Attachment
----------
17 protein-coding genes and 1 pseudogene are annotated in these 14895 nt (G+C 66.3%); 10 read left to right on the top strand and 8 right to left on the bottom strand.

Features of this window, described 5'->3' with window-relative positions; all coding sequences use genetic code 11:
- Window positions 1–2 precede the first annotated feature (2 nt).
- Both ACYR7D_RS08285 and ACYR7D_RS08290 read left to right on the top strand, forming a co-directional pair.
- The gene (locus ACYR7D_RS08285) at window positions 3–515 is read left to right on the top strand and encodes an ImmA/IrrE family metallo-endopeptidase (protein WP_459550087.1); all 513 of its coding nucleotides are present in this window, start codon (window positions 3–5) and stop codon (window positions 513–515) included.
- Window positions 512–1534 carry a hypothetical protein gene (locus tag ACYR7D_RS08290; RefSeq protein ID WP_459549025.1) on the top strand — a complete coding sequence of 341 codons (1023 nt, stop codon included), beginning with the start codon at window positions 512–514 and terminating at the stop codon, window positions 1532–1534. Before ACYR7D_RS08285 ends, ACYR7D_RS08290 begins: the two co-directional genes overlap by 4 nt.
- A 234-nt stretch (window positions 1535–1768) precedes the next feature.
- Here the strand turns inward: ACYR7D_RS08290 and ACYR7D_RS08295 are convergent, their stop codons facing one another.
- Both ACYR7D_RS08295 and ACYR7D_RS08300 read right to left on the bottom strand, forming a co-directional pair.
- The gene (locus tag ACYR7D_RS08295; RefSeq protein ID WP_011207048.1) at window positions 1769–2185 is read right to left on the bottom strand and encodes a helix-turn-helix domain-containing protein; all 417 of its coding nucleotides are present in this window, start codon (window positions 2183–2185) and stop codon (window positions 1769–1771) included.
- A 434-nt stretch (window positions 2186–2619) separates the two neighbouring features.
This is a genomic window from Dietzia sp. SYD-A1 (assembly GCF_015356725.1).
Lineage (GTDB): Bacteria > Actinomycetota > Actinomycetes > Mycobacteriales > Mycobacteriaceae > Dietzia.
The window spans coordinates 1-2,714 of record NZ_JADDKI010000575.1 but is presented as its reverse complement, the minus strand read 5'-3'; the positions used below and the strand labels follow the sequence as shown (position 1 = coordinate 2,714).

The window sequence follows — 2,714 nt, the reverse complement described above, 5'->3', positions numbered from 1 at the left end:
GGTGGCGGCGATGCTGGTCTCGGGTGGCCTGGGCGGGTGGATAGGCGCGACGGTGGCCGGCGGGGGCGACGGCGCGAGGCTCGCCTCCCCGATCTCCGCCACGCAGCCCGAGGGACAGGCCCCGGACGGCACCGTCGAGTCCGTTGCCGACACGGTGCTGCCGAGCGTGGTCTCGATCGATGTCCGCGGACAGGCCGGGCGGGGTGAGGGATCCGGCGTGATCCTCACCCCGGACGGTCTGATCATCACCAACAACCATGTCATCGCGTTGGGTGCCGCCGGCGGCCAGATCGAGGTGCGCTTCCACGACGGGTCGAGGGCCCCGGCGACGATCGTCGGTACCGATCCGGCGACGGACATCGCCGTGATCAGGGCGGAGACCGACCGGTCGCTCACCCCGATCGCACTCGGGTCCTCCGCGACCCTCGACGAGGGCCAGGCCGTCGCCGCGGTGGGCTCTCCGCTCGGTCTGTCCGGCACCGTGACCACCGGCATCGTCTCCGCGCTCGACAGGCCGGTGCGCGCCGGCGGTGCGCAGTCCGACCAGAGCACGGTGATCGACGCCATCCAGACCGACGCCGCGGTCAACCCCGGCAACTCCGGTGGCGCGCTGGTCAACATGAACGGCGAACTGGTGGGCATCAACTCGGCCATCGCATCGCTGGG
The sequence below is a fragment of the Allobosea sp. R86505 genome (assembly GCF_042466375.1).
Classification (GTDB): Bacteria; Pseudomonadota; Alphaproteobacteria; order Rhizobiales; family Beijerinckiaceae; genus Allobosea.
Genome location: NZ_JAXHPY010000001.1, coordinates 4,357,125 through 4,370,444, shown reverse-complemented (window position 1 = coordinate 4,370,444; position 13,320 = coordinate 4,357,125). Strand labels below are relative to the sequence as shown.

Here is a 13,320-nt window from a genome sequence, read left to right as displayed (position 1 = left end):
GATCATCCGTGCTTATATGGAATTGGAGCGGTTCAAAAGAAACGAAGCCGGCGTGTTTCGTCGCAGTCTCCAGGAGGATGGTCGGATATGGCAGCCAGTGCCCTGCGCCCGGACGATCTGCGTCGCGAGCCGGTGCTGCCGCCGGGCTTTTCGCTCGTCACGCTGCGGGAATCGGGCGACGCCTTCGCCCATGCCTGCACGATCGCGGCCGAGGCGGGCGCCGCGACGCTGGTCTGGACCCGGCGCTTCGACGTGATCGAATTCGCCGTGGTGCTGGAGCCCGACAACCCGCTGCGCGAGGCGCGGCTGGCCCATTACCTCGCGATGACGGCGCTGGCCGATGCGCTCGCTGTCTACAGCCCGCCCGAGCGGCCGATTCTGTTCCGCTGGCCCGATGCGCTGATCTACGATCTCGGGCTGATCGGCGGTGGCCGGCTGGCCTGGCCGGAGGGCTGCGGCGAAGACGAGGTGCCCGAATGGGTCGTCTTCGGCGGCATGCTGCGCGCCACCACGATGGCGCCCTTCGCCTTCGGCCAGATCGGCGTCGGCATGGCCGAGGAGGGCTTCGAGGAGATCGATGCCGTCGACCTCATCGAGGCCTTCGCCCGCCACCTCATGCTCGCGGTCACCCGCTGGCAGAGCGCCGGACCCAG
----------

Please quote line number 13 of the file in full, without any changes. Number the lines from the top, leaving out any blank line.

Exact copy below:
Lineage (GTDB): Bacteria > Actinomycetota > Actinomycetes > Mycobacteriales > Mycobacteriaceae > Dietzia.